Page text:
Missing dog found after two weeks in Cowichan Valley backcountry

A four-year-old husky-shepherd cross lost in the backcountry for more than two weeks is quietly resting at home after being reunited with his owner early Thursday.

Keno had bolted while he and owner Jesse McMaster were taking a hike on Mount Prevost in the Cowichan Valley on Jan. 26. “He spotted an elk and just took off,” said McMaster. “He was on a leash, but it happened so fast that it slipped out of my hands.”

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For the last two weeks, he has taken time off work to look for his dog, hiking the trails by day and on some nights, sleeping in his vehicle at the top of the mountain. He finally got the call he had been waiting for Thursday morning.

“I just bawled my eyes out,” said McMaster, 27.

He said that he was at a loss of words to describe his relief and gratitude to members of Reuniting Owners with Animals Missing and the Arrowsmith Animal Rescue Foundation, which had joined in the search. Along with a team made up of McMaster’s friends and family, up to 50 members of the two organizations had been actively scouring the rugged terrain around Mount Prevost.

ROAM posted information about Keno on its Facebook page, where it generated 2,000 shares, said Lesli Steeves, one of eight administrators with the group. Steeves estimates that number of shares meant word got out to 100,000 people.

“One of those people who read the post called in a sighting at 6 p.m. last night on Mount Sicker Road, but was disconnected before he could send his co-ordinates,” she said Thursday.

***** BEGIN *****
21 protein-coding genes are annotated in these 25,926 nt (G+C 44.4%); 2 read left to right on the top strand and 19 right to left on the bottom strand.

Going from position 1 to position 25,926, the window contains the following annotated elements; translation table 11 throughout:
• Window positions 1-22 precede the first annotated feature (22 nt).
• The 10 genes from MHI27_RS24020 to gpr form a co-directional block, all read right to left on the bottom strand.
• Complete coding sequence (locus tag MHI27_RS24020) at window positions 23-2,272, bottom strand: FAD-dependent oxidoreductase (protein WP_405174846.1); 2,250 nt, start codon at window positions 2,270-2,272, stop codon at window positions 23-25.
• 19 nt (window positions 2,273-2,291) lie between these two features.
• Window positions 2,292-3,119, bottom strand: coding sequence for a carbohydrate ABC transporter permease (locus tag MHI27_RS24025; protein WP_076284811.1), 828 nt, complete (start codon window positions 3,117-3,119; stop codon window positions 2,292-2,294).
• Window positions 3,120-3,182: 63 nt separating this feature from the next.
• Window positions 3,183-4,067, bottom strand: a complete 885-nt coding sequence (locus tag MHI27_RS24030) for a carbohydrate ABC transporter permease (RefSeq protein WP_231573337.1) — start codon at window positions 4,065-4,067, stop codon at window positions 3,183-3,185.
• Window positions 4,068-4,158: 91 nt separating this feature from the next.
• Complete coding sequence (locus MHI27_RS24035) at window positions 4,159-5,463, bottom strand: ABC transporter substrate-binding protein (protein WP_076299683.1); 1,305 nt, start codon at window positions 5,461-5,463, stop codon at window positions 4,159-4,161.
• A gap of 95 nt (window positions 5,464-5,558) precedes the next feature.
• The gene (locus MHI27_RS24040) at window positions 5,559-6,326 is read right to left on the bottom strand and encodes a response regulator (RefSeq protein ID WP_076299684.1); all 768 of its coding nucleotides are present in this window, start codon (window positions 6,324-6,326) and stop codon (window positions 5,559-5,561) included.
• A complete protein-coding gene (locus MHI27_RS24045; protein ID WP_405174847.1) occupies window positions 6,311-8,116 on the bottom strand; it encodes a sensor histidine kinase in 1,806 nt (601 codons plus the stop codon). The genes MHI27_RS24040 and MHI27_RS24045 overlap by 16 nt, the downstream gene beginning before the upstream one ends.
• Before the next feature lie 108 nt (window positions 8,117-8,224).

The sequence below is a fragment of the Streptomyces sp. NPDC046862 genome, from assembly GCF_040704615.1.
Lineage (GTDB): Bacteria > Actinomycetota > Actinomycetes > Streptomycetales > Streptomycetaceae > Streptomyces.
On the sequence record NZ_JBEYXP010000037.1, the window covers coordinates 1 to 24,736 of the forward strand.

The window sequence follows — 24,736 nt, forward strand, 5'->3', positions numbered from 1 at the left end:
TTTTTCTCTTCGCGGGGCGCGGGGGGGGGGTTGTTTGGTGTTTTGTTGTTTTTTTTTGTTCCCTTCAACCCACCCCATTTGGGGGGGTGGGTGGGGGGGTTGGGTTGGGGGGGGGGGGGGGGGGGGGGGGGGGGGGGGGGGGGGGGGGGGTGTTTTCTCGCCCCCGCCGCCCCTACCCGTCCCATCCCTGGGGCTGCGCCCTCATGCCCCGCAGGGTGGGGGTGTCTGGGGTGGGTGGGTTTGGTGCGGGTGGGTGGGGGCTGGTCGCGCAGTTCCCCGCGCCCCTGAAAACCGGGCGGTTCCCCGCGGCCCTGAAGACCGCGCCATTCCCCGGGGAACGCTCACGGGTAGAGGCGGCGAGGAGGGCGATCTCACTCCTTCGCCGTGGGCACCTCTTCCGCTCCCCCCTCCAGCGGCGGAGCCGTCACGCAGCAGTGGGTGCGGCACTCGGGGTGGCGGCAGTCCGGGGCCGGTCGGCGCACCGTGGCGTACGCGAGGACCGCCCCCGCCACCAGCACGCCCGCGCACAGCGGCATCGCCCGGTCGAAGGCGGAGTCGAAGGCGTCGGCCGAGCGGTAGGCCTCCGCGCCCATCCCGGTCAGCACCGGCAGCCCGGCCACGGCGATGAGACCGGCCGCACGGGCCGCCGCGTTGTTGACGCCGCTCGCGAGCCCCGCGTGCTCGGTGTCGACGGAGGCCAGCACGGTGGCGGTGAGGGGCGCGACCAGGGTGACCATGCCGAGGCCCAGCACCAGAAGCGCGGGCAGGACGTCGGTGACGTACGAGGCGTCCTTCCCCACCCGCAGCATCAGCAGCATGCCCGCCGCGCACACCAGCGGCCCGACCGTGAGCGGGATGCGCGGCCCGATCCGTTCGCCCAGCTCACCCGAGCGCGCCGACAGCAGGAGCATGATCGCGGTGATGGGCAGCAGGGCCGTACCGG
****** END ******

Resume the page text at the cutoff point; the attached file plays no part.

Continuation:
“Another volunteer, Justin McKinley, then went up the mountain around 5 a.m. and, after a bit of coaxing, was able to get Keno into his truck.”

She said that surviving two weeks in the woods is not unusual for many dogs. Huskies have a natural advantage because the breed originated in the north and has thick fur to survive low temperatures.

Keno was taken for an examination after his rescue, and, apart from a slight loss in weight, was given a clean bill of health.

McMaster received another bit of good news later in the morning. An anonymous donor had offered a $1,000 reward for Keno’s safe return, but McKinley turned down the money, requesting that it be given to McMaster instead to make up for his lost wages for the last two weeks.

“I am lost for words,” said McMaster. “I am so thankful both to ROAM and to him.”


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